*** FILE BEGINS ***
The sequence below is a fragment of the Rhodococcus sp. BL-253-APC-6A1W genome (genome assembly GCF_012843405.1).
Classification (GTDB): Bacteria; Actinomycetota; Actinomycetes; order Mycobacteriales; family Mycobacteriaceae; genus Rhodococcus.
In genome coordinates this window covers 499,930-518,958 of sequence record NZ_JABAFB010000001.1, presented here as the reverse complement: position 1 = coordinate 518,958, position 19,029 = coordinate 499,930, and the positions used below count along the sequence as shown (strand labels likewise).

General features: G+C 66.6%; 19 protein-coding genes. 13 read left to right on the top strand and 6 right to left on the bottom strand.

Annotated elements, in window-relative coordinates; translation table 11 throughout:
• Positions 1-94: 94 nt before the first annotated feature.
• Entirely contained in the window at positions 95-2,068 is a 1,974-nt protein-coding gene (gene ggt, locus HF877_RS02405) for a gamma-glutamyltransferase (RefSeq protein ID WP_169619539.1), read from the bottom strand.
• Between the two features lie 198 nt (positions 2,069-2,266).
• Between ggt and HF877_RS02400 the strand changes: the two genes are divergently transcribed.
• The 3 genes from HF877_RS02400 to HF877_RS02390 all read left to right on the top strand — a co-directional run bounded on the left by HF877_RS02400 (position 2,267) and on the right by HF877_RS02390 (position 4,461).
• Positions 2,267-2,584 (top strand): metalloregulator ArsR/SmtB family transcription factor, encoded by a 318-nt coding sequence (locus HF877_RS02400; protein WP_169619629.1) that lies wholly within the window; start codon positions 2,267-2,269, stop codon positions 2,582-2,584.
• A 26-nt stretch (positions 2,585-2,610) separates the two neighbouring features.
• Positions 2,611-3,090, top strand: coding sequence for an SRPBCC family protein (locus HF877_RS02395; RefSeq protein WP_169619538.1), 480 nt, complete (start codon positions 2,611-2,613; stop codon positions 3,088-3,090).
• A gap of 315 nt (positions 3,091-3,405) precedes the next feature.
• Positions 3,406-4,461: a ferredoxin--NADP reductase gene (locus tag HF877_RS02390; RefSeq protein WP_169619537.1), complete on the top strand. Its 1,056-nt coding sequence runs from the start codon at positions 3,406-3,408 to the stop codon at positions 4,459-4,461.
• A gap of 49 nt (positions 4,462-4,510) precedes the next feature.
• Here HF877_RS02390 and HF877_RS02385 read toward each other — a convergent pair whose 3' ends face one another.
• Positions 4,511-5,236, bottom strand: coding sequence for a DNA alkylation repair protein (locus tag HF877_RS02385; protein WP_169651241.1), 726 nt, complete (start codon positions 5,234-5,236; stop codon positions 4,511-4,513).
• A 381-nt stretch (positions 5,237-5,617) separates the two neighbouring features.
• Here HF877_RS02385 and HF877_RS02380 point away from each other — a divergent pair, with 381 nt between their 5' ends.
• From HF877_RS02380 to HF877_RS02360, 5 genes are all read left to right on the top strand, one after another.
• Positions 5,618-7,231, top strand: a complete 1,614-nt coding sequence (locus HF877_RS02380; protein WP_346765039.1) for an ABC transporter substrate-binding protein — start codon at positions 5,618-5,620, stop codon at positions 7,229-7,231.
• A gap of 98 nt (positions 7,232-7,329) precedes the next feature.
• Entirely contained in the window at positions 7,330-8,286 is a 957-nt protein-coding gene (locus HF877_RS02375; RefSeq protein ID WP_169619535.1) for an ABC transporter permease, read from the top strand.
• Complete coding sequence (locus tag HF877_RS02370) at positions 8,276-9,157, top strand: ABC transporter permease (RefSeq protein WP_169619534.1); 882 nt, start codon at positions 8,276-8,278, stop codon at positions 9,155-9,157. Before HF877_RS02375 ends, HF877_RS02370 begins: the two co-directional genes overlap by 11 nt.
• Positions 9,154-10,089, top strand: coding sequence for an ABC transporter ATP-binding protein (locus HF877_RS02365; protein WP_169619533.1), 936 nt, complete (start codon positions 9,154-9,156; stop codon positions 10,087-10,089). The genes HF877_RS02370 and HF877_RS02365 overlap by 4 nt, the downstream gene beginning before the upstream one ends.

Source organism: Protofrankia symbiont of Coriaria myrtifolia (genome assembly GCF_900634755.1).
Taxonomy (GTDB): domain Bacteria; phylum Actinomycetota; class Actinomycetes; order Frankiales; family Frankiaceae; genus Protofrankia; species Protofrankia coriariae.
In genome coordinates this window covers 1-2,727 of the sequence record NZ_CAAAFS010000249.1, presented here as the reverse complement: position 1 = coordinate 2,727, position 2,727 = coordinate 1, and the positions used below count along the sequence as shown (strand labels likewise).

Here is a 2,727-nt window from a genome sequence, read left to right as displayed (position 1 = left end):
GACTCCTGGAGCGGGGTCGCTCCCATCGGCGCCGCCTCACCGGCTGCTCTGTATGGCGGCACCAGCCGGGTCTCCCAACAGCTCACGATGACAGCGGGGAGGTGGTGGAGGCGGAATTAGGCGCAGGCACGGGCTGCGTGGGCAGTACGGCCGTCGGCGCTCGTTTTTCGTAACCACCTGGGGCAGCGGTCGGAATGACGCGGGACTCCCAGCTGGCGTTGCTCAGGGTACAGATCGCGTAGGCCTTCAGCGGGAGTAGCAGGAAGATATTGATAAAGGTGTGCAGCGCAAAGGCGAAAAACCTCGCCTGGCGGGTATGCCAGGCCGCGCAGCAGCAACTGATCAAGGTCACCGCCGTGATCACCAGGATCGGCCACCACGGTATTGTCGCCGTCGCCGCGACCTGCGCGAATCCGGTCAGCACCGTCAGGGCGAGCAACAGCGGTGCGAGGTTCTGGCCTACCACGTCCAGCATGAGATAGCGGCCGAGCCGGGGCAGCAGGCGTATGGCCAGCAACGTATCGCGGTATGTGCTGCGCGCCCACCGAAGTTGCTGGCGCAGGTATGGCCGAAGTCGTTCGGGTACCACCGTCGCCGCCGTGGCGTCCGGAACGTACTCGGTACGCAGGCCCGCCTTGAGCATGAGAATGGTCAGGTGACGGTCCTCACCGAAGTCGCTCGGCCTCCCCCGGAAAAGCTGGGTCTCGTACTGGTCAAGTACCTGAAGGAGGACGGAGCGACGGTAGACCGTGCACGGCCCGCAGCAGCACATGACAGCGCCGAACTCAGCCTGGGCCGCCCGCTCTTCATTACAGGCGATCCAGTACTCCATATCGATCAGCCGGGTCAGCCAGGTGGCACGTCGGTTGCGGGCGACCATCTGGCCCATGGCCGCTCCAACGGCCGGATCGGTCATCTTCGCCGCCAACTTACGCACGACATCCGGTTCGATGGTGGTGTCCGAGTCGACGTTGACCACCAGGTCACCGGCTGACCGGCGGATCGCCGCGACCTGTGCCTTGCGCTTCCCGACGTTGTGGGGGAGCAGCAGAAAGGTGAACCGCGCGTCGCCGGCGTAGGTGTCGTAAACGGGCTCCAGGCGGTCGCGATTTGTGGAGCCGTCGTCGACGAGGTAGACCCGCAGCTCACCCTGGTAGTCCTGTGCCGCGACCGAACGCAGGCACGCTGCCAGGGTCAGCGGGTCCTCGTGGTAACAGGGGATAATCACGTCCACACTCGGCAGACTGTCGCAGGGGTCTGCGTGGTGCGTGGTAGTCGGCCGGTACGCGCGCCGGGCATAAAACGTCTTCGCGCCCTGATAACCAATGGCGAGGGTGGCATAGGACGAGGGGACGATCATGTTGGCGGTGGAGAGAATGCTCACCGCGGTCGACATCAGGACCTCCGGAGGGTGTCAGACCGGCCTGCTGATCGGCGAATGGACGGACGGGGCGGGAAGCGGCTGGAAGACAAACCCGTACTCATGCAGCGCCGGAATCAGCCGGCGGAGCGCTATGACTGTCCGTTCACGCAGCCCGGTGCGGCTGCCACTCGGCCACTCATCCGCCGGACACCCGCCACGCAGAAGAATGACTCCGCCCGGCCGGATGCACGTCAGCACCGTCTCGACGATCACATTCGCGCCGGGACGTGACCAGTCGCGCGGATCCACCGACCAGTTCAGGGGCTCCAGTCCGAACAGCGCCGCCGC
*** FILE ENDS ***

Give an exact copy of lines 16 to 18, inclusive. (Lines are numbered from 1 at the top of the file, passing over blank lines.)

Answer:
• A gap of 49 nt (positions 4,462-4,510) precedes the next feature.
• Here HF877_RS02390 and HF877_RS02385 read toward each other — a convergent pair whose 3' ends face one another.
• Positions 4,511-5,236, bottom strand: coding sequence for a DNA alkylation repair protein (locus tag HF877_RS02385; protein WP_169651241.1), 726 nt, complete (start codon positions 5,234-5,236; stop codon positions 4,511-4,513).